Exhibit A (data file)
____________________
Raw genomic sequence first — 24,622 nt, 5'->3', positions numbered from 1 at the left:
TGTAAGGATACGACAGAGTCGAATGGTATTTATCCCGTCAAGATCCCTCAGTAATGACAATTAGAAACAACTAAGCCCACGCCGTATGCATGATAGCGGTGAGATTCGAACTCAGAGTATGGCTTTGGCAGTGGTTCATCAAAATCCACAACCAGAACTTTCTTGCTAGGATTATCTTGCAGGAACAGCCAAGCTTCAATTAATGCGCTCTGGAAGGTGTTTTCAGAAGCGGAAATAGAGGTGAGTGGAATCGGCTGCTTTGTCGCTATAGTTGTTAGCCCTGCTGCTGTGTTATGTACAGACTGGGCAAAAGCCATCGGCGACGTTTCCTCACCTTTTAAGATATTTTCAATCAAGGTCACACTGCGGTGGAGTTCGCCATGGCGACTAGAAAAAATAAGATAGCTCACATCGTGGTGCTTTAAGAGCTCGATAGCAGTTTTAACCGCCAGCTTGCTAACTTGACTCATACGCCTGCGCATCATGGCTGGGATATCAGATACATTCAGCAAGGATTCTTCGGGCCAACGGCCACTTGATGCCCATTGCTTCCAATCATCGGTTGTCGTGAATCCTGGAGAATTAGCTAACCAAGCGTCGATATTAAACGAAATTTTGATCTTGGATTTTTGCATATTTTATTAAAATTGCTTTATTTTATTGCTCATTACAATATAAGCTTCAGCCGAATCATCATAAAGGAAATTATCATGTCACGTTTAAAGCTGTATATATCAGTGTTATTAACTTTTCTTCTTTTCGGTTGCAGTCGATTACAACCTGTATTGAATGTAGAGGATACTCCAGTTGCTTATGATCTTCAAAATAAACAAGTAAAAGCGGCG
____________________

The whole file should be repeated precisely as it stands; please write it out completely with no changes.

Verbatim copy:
Raw genomic sequence first — 24,622 nt, 5'->3', positions numbered from 1 at the left:
TGTAAGGATACGACAGAGTCGAATGGTATTTATCCCGTCAAGATCCCTCAGTAATGACAATTAGAAACAACTAAGCCCACGCCGTATGCATGATAGCGGTGAGATTCGAACTCAGAGTATGGCTTTGGCAGTGGTTCATCAAAATCCACAACCAGAACTTTCTTGCTAGGATTATCTTGCAGGAACAGCCAAGCTTCAATTAATGCGCTCTGGAAGGTGTTTTCAGAAGCGGAAATAGAGGTGAGTGGAATCGGCTGCTTTGTCGCTATAGTTGTTAGCCCTGCTGCTGTGTTATGTACAGACTGGGCAAAAGCCATCGGCGACGTTTCCTCACCTTTTAAGATATTTTCAATCAAGGTCACACTGCGGTGGAGTTCGCCATGGCGACTAGAAAAAATAAGATAGCTCACATCGTGGTGCTTTAAGAGCTCGATAGCAGTTTTAACCGCCAGCTTGCTAACTTGACTCATACGCCTGCGCATCATGGCTGGGATATCAGATACATTCAGCAAGGATTCTTCGGGCCAACGGCCACTTGATGCCCATTGCTTCCAATCATCGGTTGTCGTGAATCCTGGAGAATTAGCTAACCAAGCGTCGATATTAAACGAAATTTTGATCTTGGATTTTTGCATATTTTATTAAAATTGCTTTATTTTATTGCTCATTACAATATAAGCTTCAGCCGAATCATCATAAAGGAAATTATCATGTCACGTTTAAAGCTGTATATATCAGTGTTATTAACTTTTCTTCTTTTCGGTTGCAGTCGATTACAACCTGTATTGAATGTAGAGGATACTCCAGTTGCTTATGATCTTCAAAATAAACAAGTAAAAGCGGCG